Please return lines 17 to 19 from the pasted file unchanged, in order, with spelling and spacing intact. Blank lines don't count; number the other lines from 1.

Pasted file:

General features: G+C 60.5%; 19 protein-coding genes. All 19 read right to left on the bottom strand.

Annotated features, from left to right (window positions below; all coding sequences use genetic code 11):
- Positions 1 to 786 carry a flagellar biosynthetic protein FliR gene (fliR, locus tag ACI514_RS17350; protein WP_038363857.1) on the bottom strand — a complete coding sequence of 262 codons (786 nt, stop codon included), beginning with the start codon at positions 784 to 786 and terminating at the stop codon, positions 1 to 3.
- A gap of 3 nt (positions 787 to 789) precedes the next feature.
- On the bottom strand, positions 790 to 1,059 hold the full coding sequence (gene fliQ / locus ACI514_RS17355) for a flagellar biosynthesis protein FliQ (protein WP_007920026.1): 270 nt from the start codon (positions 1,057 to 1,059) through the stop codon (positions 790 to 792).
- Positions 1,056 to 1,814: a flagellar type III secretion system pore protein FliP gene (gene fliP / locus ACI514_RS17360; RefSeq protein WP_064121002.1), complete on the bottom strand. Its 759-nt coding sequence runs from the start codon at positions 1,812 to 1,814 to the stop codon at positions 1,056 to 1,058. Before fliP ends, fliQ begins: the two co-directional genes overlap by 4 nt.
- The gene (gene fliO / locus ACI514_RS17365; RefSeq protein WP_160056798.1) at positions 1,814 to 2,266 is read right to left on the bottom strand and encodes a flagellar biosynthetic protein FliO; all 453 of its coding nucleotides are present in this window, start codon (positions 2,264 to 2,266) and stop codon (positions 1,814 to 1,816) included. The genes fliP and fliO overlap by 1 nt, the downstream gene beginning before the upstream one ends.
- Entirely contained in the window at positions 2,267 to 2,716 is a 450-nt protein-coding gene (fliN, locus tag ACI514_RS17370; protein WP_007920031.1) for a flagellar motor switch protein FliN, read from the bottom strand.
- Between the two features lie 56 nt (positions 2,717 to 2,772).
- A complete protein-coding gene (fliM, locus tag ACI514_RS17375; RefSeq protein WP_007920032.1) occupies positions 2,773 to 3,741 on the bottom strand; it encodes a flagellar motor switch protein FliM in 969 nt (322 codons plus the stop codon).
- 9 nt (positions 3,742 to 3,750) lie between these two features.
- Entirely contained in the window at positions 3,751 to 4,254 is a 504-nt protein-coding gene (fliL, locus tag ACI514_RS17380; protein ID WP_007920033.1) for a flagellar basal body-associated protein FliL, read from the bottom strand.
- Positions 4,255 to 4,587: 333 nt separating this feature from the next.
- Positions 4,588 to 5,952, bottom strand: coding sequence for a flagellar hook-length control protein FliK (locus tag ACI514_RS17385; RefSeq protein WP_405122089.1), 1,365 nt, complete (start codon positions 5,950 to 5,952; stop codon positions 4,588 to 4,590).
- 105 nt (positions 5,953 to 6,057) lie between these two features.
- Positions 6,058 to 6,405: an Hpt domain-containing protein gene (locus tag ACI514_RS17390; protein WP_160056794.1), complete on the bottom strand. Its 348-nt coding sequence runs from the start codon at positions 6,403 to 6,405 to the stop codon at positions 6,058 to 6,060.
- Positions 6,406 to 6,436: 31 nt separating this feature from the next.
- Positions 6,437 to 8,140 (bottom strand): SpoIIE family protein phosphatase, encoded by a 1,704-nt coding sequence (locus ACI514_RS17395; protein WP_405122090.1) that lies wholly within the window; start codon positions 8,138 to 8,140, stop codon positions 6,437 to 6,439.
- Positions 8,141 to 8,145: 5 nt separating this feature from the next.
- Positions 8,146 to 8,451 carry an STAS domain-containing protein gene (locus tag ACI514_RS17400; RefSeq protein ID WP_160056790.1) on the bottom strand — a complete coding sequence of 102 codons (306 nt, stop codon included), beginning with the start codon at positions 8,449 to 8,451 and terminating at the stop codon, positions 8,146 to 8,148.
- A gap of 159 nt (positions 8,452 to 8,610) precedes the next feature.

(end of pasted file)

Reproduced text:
- Positions 6,406 to 6,436: 31 nt separating this feature from the next.
- Positions 6,437 to 8,140 (bottom strand): SpoIIE family protein phosphatase, encoded by a 1,704-nt coding sequence (locus ACI514_RS17395; protein WP_405122090.1) that lies wholly within the window; start codon positions 8,138 to 8,140, stop codon positions 6,437 to 6,439.
- Positions 8,141 to 8,145: 5 nt separating this feature from the next.